As a whole, these seemingly idiosyncratic incidents combine to create a dangerous, unified discourse about which lives are allowed to be part of the fabric of Swedish society, and which are not. While we often focus on the role of the exceptional in art, politics or sports in the formation of national identity, it is the details of everyday life that play a large part in shaping who we are as a society. Recognising things like holidays is a part of that. 

Equating the simple act of wishing citizens of a different religion a happy holiday with a form of betrayal or rejection of identity is to tell those citizens that, no matter what they do, they will never be equals in the Swedish national project. Not exactly a Christian message… or a democratic one.

Christian Christensen is a professor of journalism at Stockholm University in Sweden.

Member comments

  1. There are 2 billion Muslims in the world, it’s shocking to learn that some Swedes don’t like the Ramadan or Eid wishes.

    1. Hi Reda! I live in a small town outside of Orlando, Fl with dozens of Churches, but also a Mosque and a Hindu center. Contrary to the images of the dark underbelly in America, we are a tremendously multi-cultural nation. The town council here only restricted the early morning call to prayer at the mosque, and Churches cannot ring bells early either. Except for Native Americans, all other Americans are immigrants from somewhere else. Some Americans forget that, but we are truly a greater nation because of immigrants from all over the world.
      I liked the comment in the article that some Swedes ( and Americans) feel that complementing one culture negates another. Having lived in Sweden, I felt in the late 80’s a growing resentment among Swedes about immigration. I believe the left in Sweden labeled anyone questioning allowing large numbers of immigrants to Sweden racist hurt in the long run. The Sweden Democrats then became the only party in Sweden to challenge the notion of allowing large numbers immigrants in, but their arguments were based on racist tenants. Allowing Swedes to bring up the cost of assimilating immigrants with public housing, job training,etc. is not in and of itself racist. I am pro-immigration here in America, but sadly, so many people in the world live in poverty no nation can open their doors wide open and not expect chaos. I would never try and debate a fellow American about immigration by immediately insinuating having doubts about immigration automatically makes them racist. That would be condescending, and would be counterproductive. Good luck in Sweden. My wife is Swedish, and she thrives here in multi-cultural America. I think Sweden is a fabulous country, and is hopefully going to find a balance with regards to immigration. Swedes are very pragmatic, and I have high confidence in the nation to find a way to live with peace and respect for one another.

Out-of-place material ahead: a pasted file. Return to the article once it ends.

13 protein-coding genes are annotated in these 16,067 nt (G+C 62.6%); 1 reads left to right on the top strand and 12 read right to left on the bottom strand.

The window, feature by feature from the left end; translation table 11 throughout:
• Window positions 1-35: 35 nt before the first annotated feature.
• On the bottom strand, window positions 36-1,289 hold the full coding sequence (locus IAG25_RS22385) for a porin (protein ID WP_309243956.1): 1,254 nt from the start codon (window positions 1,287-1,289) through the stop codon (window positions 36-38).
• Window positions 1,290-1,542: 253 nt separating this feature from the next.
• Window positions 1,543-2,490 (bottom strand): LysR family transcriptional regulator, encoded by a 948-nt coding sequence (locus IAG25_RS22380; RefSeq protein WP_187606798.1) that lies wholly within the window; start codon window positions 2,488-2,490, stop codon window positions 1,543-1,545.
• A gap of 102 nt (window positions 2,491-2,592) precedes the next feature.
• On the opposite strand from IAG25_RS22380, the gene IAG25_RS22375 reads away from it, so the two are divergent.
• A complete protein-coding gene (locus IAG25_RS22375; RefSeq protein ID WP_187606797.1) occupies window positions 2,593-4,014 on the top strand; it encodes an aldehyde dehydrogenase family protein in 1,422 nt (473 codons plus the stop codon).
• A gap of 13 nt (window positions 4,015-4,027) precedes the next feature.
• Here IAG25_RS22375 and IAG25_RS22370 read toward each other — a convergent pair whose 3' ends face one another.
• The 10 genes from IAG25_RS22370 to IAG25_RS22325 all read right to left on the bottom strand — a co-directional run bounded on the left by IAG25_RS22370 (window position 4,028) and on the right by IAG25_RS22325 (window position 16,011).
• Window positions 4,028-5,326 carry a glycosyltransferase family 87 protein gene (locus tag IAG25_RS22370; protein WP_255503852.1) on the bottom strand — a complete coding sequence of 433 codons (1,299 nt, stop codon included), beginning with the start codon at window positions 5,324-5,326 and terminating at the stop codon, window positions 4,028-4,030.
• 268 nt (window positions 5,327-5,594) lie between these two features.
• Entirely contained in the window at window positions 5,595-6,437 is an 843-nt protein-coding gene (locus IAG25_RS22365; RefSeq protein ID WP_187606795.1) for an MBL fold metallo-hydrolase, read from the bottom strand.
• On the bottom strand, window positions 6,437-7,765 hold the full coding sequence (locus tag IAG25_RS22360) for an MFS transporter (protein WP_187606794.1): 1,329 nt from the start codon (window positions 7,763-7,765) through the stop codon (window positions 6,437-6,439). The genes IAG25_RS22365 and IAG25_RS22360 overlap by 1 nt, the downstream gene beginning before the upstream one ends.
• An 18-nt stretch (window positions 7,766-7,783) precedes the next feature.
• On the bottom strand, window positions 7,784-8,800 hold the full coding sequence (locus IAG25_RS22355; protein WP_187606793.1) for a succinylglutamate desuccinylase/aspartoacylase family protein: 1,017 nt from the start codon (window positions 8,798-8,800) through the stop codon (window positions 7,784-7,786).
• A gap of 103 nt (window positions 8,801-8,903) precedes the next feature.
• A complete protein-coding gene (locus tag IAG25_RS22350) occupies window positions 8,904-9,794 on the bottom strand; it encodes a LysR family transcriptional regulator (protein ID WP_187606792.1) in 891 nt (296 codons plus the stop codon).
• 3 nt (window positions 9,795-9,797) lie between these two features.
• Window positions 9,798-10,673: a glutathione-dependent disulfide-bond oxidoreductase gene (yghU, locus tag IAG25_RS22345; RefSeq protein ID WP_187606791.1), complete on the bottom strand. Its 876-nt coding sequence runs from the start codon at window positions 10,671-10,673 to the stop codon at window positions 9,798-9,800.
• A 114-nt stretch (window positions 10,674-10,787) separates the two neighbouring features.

2. Great article, Christian. Thanks! It sums up my POV perfectly, especially the line “It’s an odd line of thinking that suggests that the “national culture” people wish to protect is so weak that even recognising the very existence of other religious cultures is a threat”. The concept of ‘Swedishness’ is far deeper than just watching Kalle Anka every Xmas or sucking the brains out of crayfish in August.

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OPINION & ANALYSIS

‘Chemical crayfish’: Why does the Swedish media love killjoy festive news?

It's time for this year's "kräftskivor", Swedish crayfish-eating parties! A cause for celebration? Not if the Swedish media has its way.

'Chemical crayfish': Why does the Swedish media love killjoy festive news?

Sweden’s main newswire this week ran a story warning that an analysis of the eight brands of Swedish crayfish available in the country’s supermarkets contained elevated levels of PFAS, a persistent pollutant which can damage your liver and kidneys, disrupt your hormones, and even cause cancer. 

But don’t worry. If you weigh 70kg or more, you can still safely eat as many as six of the outsized prawn-like crustaceans a week without being in the risk zone. 

While I’m sure the news story, which was covered by pretty much every paper, is accurate, it is also part of a grand Swedish media tradition: running miserable, killjoy news stories whenever there’s a sign that people might be planning to have a bit of festive fun. 

The two public service broadcasters, Swedish Radio (SR) and Swedish Television (SVT) are by far the worst offenders, their reporters unusually skilled at finding a downbeat, depressing angle for every public celebration. 

To give readers a sense of the genre, we’ve spent half an hour or so searching through the archives. 

‘This is how dangerous your Christmas tree is’ (and other yuletide cheer)

Source: Screenshot/SR

Christmas is a time for good food, drinking a little too much, and cheery decorations to ward away the winter darkness. But have you considered the risks?

SR has.